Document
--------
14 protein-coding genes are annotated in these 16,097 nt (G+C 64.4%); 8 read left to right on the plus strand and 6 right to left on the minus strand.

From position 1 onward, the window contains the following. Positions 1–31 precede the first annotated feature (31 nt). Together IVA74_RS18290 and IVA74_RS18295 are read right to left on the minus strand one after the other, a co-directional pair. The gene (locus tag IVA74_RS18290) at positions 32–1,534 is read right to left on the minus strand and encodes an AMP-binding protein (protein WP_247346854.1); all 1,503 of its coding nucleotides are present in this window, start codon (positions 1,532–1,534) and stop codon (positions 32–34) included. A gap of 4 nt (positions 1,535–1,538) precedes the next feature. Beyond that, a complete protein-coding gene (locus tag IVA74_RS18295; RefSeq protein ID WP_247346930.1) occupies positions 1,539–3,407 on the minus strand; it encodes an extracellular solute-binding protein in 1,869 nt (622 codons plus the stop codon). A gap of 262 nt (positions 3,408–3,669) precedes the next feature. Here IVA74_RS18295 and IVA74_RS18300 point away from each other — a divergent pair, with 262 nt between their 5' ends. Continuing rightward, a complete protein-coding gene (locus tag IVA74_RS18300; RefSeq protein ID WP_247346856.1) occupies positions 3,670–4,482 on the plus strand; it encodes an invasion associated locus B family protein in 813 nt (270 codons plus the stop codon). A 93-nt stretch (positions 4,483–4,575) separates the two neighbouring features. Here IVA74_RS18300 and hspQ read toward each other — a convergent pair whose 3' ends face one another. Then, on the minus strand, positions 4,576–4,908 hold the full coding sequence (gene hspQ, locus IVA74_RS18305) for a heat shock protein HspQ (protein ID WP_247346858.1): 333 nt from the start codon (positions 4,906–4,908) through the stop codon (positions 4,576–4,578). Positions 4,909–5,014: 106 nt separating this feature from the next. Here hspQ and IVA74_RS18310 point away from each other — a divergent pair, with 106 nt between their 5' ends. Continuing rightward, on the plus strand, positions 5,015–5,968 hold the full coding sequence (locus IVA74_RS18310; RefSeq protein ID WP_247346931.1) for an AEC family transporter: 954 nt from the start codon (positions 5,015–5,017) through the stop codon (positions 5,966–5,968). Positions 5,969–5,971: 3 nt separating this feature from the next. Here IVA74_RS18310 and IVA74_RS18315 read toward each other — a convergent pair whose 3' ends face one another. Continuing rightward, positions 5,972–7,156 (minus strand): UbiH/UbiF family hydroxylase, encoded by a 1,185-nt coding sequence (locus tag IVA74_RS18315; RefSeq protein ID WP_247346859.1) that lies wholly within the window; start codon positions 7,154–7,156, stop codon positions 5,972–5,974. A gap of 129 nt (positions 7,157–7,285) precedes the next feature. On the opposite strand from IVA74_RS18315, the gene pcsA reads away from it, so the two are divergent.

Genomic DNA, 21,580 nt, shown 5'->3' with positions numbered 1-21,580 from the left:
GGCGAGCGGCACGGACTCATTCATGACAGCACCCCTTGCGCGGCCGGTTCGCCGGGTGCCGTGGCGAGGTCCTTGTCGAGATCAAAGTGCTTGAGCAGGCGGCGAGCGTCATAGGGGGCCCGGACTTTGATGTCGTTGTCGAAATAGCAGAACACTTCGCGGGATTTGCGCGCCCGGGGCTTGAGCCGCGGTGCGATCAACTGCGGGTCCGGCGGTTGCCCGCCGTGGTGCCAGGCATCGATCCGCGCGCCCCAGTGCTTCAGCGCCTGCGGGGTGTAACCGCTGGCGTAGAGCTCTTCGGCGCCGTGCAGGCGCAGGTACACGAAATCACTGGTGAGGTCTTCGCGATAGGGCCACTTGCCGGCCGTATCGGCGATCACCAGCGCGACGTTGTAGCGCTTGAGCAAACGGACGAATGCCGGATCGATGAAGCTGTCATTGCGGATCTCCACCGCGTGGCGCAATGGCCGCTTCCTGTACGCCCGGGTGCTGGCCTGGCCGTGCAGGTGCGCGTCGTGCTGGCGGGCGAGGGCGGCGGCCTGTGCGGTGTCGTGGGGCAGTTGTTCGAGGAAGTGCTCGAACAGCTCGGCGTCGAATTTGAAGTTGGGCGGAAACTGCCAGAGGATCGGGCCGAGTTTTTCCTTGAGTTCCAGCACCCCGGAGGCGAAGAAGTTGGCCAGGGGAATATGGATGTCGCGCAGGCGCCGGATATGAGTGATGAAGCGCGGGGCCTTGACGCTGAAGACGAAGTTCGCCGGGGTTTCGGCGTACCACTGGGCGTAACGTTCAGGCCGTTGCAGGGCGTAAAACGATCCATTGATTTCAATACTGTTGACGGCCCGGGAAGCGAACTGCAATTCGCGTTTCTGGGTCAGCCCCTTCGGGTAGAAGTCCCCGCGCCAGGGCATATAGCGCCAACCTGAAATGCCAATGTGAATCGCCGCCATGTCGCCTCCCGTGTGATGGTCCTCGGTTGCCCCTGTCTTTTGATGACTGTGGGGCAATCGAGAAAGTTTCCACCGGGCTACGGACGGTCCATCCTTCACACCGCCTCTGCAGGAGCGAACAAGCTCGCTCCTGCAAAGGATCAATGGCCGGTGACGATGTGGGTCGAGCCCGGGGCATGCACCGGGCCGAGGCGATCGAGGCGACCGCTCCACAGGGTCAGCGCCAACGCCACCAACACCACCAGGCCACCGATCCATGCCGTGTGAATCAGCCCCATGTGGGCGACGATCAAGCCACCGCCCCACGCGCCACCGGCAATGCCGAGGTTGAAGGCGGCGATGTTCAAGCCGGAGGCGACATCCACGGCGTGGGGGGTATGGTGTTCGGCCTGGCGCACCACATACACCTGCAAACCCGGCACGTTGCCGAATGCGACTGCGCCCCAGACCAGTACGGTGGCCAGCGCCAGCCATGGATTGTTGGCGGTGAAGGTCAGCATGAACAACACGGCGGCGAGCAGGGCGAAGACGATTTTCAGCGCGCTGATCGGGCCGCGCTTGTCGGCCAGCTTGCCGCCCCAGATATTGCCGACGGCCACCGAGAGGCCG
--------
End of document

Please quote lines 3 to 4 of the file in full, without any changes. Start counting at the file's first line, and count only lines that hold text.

Genomic DNA, 21,580 nt, shown 5'->3' with positions numbered 1-21,580 from the left:
GGCGAGCGGCACGGACTCATTCATGACAGCACCCCTTGCGCGGCCGGTTCGCCGGGTGCCGTGGCGAGGTCCTTGTCGAGATCAAAGTGCTTGAGCAGGCGGCGAGCGTCATAGGGGGCCCGGACTTTGATGTCGTTGTCGAAATAGCAGAACACTTCGCGGGATTTGCGCGCCCGGGGCTTGAGCCGCGGTGCGATCAACTGCGGGTCCGGCGGTTGCCCGCCGTGGTGCCAGGCATCGATCCGCGCGCCCCAGTGCTTCAGCGCCTGCGGGGTGTAACCGCTGGCGTAGAGCTCTTCGGCGCCGTGCAGGCGCAGGTACACGAAATCACTGGTGAGGTCTTCGCGATAGGGCCACTTGCCGGCCGTATCGGCGATCACCAGCGCGACGTTGTAGCGCTTGAGCAAACGGACGAATGCCGGATCGATGAAGCTGTCATTGCGGATCTCCACCGCGTGGCGCAATGGCCGCTTCCTGTACGCCCGGGTGCTGGCCTGGCCGTGCAGGTGCGCGTCGTGCTGGCGGGCGAGGGCGGCGGCCTGTGCGGTGTCGTGGGGCAGTTGTTCGAGGAAGTGCTCGAACAGCTCGGCGTCGAATTTGAAGTTGGGCGGAAACTGCCAGAGGATCGGGCCGAGTTTTTCCTTGAGTTCCAGCACCCCGGAGGCGAAGAAGTTGGCCAGGGGAATATGGATGTCGCGCAGGCGCCGGATATGAGTGATGAAGCGCGGGGCCTTGACGCTGAAGACGAAGTTCGCCGGGGTTTCGGCGTACCACTGGGCGTAACGTTCAGGCCGTTGCAGGGCGTAAAACGATCCATTGATTTCAATACTGTTGACGGCCCGGGAAGCGAACTGCAATTCGCGTTTCTGGGTCAGCCCCTTCGGGTAGAAGTCCCCGCGCCAGGGCATATAGCGCCAACCTGAAATGCCAATGTGAATCGCCGCCATGTCGCCTCCCGTGTGATGGTCCTCGGTTGCCCCTGTCTTTTGATGACTGTGGGGCAATCGAGAAAGTTTCCACCGGGCTACGGACGGTCCATCCTTCACACCGCCTCTGCAGGAGCGAACAAGCTCGCTCCTGCAAAGGATCAATGGCCGGTGACGATGTGGGTCGAGCCCGGGGCATGCACCGGGCCGAGGCGATCGAGGCGACCGCTCCACAGGGTCAGCGCCAACGCCACCAACACCACCAGGCCACCGATCCATGCCGTGTGAATCAGCCCCATGTGGGCGACGATCAAGCCACCGCCCCACGCGCCACCGGCAATGCCGAGGTTGAAGGCGGCGATGTTCAAGCCGGAGGCGACATCCACGGCGTGGGGGGTATGGTGTTCGGCCTGGCGCACCACATACACCTGCAAACCCGGCACGTTGCCGAATGCGACTGCGCCCCAGACCAGTACGGTGGCCAGCGCCAGCCATGGATTGTTGGCGGTGAAGGTCAGCATGAACAACACGGCGGCGAGCAGGGCGAAGACGATTTTCAGCGCGCTGATCGGGCCGCGCTTGTCGGCCAGCTTGCCGCCCCAGATATTGCCGACGGCCACCGAGAGGCCG